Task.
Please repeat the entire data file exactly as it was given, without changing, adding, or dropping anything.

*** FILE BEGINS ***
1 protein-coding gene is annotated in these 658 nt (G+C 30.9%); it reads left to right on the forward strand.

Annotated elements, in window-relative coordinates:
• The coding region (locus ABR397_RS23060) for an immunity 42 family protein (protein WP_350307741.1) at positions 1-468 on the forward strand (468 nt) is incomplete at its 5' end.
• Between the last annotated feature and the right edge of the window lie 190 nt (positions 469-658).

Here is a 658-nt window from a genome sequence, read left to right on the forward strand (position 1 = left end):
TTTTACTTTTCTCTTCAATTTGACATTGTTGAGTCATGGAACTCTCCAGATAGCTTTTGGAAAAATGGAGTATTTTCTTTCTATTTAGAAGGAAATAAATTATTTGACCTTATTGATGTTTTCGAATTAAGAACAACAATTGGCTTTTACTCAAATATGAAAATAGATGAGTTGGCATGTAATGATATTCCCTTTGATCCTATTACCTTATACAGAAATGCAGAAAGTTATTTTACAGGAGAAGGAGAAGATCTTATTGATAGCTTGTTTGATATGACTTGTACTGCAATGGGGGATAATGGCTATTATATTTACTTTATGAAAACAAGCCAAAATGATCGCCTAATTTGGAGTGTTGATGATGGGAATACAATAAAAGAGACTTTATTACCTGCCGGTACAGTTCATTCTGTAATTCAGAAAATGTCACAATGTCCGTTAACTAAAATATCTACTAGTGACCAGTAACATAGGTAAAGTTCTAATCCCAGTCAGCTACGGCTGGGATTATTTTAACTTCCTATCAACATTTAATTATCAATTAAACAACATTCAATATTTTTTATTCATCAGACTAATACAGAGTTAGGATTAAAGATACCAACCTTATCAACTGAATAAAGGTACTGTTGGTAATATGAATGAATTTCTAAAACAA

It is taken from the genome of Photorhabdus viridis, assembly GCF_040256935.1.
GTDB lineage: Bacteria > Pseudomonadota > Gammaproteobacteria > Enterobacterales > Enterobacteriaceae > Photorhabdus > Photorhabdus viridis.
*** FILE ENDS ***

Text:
1 protein-coding gene is annotated in these 658 nt (G+C 30.9%); it reads left to right on the forward strand.

Annotated elements, in window-relative coordinates:
• The coding region (locus ABR397_RS23060) for an immunity 42 family protein (protein WP_350307741.1) at positions 1-468 on the forward strand (468 nt) is incomplete at its 5' end.
• Between the last annotated feature and the right edge of the window lie 190 nt (positions 469-658).

Here is a 658-nt window from a genome sequence, read left to right on the forward strand (position 1 = left end):
TTTTACTTTTCTCTTCAATTTGACATTGTTGAGTCATGGAACTCTCCAGATAGCTTTTGGAAAAATGGAGTATTTTCTTTCTATTTAGAAGGAAATAAATTATTTGACCTTATTGATGTTTTCGAATTAAGAACAACAATTGGCTTTTACTCAAATATGAAAATAGATGAGTTGGCATGTAATGATATTCCCTTTGATCCTATTACCTTATACAGAAATGCAGAAAGTTATTTTACAGGAGAAGGAGAAGATCTTATTGATAGCTTGTTTGATATGACTTGTACTGCAATGGGGGATAATGGCTATTATATTTACTTTATGAAAACAAGCCAAAATGATCGCCTAATTTGGAGTGTTGATGATGGGAATACAATAAAAGAGACTTTATTACCTGCCGGTACAGTTCATTCTGTAATTCAGAAAATGTCACAATGTCCGTTAACTAAAATATCTACTAGTGACCAGTAACATAGGTAAAGTTCTAATCCCAGTCAGCTACGGCTGGGATTATTTTAACTTCCTATCAACATTTAATTATCAATTAAACAACATTCAATATTTTTTATTCATCAGACTAATACAGAGTTAGGATTAAAGATACCAACCTTATCAACTGAATAAAGGTACTGTTGGTAATATGAATGAATTTCTAAAACAA

It is taken from the genome of Photorhabdus viridis, assembly GCF_040256935.1.
GTDB lineage: Bacteria > Pseudomonadota > Gammaproteobacteria > Enterobacterales > Enterobacteriaceae > Photorhabdus > Photorhabdus viridis.